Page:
Lipid Insertion Domain Unfolding Regulates Protein Orientational Transition Behavior in a Lipid Bilayer
We have used coarse-grained (CG) and united atom (UA) molecular dynamics simulations to explore the mechanisms of protein orientational transition of a model peptide (Aβ42) in a phosphatidylcholine/cholesterol (PC/CHO) lipid bilayer. We started with an inserted state of Aβ42 containing a folded (I) or unfolded (II) K28-A42 lipid insertion domain (LID), which was stabilized by the K28-snorkeling and A42-anchoring to the PC polar groups in the lipid bilayer. After a UA-to-CG transformation and a 1000 ns-CG simulation for enhancing the sampling of protein orientations, we discovered two transitions: I-to-“deep inserted” state with disrupted K28-snorkeling and II-to-“deep surface” state with disrupted A42-anchoring. The new states remained stable after a CG-to-UA transformation and a 200 ns-UA simulation relaxation. Significant changes in the cholesterol-binding domain of Aβ42 and protein-induced membrane disruptions were evident after the transitions. We propose that the conformation of the LID regulates protein orientational transitions in the lipid membrane.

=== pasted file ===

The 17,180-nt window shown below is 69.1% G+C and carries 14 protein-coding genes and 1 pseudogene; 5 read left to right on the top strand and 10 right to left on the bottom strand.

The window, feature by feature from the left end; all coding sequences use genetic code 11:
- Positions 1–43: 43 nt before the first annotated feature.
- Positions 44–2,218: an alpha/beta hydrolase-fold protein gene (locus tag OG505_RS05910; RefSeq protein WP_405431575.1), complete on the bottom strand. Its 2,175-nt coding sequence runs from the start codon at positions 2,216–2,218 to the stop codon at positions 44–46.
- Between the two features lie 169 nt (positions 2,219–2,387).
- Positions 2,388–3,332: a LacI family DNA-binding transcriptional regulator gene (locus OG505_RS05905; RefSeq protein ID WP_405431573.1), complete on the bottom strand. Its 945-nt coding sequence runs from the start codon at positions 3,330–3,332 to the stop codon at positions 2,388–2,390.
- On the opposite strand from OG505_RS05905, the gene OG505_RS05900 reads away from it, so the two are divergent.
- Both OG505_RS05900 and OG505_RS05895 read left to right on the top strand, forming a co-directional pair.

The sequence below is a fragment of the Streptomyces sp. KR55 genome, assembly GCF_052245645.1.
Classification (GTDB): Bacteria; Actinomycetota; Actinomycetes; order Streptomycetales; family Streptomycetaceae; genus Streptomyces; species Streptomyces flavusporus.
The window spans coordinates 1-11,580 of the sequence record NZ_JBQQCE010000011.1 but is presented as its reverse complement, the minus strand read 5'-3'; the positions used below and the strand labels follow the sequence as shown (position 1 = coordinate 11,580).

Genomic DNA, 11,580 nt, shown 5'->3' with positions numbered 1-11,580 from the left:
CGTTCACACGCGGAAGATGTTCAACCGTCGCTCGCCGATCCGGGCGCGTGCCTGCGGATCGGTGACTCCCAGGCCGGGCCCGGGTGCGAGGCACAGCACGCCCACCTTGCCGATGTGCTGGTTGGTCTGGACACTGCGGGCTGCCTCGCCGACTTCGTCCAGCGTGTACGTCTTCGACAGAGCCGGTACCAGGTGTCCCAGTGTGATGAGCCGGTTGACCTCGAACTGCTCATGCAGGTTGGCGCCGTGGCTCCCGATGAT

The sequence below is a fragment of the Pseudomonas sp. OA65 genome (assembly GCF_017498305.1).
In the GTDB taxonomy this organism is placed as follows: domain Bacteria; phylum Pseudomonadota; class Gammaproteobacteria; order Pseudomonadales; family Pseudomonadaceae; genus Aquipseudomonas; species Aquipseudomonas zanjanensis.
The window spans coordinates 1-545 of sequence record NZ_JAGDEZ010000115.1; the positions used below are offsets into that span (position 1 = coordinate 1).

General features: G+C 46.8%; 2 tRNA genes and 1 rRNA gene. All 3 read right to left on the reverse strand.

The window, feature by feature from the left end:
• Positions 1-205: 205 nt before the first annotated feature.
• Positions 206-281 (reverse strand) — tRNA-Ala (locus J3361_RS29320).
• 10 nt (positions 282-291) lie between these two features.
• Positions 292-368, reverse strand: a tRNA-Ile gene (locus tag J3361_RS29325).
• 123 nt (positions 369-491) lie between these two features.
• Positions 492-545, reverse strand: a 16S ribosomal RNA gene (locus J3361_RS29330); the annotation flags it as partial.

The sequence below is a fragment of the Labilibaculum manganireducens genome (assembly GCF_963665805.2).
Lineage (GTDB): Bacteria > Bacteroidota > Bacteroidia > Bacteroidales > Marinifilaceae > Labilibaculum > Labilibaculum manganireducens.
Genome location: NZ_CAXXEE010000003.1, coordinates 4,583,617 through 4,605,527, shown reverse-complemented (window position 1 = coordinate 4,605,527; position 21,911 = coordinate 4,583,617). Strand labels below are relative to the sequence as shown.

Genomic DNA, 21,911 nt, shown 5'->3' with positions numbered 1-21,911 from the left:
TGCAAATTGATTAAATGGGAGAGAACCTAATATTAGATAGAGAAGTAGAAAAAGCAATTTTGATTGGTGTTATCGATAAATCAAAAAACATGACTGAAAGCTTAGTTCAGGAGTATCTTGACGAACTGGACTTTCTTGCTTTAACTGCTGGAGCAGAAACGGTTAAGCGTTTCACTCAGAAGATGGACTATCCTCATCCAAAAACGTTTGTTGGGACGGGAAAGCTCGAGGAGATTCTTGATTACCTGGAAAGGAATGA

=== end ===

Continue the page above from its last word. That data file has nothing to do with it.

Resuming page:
Cheng, K.H., Qiu, L., Cheng, S.Y., & Vaughn, M.W. (2015). Lipid insertion domain unfolding regulates protein orientational transition behavior in a lipid bilayer. Biophysical Chemistry, 206, 22-39. doi: 10.1016/j.bpc.2015.06.011